Also, a considerable number of engagement studies were conducted abroad and a few in Africa, especially South Africa. Therefore, there is a necessity to identify and understand the main aspects that prompt employee engagement within the public sector and by extension might contribute to enhanced organisational effectiveness. Although strategies for increasing engagement are available in the popular press and management publications, they might not conform to rigorous, evidence-based academic standards. Trustworthy data and information are critical because the work of government employees affects citizens’ lives through a variety of essential functions such as social services, health care, utilities and law enforcement.

Objectives of the study

The main objective of the study is to augment knowledge and the relationship between personality and job engagement. It also seeks to find out if a combination of any two or more personality traits will explain a higher proportion of variance in job engagement and investigate the impact of study demographics on job engagement.

Literature review

Theoretical perspective
Kahn’s theory of engagement

Kahn’s (1990) employee engagement theory is grounded in role theory with the view that the process of engagement involves individuals expressing themselves in their job tasks in a way that is consistent with their true selves or in the case of disengagement, withdrawing and defending their selves from their work role. Individuals usually bring or eradicate themselves from task behaviours or performances. According to Kahn’s (1990) theory, the engagement or disengagement is fuelled by employee’s evaluations of three primary psychological conditions: meaningfulness, safety and availability that are influenced by numerous critical aspects within the work setting.

Therefore, when the job task is important, the organisational environment is secure and sufficient resources are accessible, employees have a tendency to illustrate dynamic, full exhibitions to their work tasks (Kahn, 1990) through physical, cognitive and emotional engagement (EE). The cognitive facet of job engagement is concerned about how employees perceive the organisation, management and the working environments. The emotional feature focuses on how workers feel about each of the three aspects and their standpoint on the organisation and its management. Physical engagement (PE) can be noted through the exertion of energy towards achieving a task.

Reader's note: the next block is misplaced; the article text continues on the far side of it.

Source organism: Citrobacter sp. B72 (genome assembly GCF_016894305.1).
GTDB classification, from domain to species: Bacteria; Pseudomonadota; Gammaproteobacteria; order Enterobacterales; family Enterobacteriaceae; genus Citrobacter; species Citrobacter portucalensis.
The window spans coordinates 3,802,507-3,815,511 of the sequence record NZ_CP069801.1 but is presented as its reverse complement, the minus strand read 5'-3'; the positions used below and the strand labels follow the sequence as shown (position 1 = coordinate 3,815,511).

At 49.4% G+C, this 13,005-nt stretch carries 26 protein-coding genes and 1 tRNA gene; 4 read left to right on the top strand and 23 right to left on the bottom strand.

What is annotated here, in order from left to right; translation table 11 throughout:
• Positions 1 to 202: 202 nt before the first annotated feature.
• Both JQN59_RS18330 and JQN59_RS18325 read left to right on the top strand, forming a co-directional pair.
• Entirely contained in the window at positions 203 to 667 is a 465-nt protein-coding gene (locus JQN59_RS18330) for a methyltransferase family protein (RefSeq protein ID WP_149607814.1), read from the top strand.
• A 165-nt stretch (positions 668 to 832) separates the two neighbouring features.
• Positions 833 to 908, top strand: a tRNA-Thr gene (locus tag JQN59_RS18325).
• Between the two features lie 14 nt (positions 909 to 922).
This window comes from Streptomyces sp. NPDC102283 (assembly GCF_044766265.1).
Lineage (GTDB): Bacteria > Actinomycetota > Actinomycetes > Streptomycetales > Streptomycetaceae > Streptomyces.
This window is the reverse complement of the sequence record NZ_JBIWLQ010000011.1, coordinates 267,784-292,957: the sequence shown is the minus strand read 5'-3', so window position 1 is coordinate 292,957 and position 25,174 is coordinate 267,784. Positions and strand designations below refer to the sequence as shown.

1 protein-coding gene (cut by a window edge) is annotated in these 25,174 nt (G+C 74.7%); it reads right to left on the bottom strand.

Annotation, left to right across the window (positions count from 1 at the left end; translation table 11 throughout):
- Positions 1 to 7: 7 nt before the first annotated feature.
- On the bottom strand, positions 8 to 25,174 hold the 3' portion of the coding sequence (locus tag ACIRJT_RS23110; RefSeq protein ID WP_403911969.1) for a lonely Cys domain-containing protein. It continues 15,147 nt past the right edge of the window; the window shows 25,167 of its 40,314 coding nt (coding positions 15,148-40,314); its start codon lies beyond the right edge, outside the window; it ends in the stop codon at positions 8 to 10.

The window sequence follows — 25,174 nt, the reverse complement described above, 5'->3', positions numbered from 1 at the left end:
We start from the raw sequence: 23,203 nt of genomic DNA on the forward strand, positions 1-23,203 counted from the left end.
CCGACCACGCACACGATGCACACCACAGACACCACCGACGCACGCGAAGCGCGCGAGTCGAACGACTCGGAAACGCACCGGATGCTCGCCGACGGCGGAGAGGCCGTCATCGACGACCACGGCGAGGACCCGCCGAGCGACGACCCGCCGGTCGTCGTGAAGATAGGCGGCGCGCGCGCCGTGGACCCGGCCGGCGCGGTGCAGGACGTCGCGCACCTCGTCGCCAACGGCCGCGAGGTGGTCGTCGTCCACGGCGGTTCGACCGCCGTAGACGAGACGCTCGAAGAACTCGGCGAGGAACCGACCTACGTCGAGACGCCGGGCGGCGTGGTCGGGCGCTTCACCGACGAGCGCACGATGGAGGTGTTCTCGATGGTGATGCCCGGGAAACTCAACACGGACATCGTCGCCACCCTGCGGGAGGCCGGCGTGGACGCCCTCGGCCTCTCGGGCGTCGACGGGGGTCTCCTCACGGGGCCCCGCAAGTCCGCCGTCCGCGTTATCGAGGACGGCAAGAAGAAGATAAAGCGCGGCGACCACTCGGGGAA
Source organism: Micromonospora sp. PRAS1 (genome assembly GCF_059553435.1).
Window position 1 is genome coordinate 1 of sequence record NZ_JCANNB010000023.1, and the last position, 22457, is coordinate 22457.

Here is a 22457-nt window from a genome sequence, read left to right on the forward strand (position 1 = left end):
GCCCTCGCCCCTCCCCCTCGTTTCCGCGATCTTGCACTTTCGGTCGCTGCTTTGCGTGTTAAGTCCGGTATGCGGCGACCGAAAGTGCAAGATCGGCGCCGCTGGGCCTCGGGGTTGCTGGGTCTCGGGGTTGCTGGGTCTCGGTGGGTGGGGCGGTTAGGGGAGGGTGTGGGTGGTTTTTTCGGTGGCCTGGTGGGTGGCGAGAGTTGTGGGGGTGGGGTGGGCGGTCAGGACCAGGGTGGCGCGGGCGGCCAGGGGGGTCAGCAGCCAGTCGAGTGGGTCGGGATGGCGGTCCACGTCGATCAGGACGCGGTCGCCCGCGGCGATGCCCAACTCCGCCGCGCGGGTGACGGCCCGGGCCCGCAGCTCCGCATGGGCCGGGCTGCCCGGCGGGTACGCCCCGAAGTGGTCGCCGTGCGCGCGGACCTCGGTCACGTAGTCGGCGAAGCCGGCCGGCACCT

Appropriately, Kahn’s main aim was to distinguish those mental components that were powerfully sufficient to outlive the extent of individual variances (Kahn, 1992). Afterwards, Kahn recommended that personality differences might still matter as they might influence an individual’s dispositions to either engage or disengage (Kahn, 1992). Therefore, Kahn suggested that the investigation of personal aspects associated with engagement may be a critical subject for future inquiring. In this manner, individual differences can be followed back to individuals having different personality characteristics, which make their conduct contrast even when they are in the same work environment. People whose characteristics and necessities partner the demands of the situation will be able to engage themselves at work (Kahn, 1990).

Five-factor model

Five-factor model (FFM) developed by Lewis Goldberg (1990) is an appealing model of use within the personality literature and research as it integrates an extensive collection of personality variables to a common language and framework for personality researchers. It also provides a comprehensive overview of the factors that are made up of individual differences. The five orthogonal personality factors which the FFM focused on are stability, extraversion and openness to experience, conscientiousness and agreeableness. It can be argued that people behave in different ways because of their diverse personality behaviours, which later affect their behaviours. Thus, it will be used for the study to understand how people with different personality types behave differently in the same situations which will lead to job engagement or disengagement.

Conceptual literature review

Job engagement

Job engagement (Fitzpatrick, 2017) can be defined as a:

[P]ositive, energized state of mind that stems from both a cognitive and an emotional investment of personal energy that is focused on transforming a work task, a team goal, and/or an organisation outcome into a meaningful business objective. (p. 7)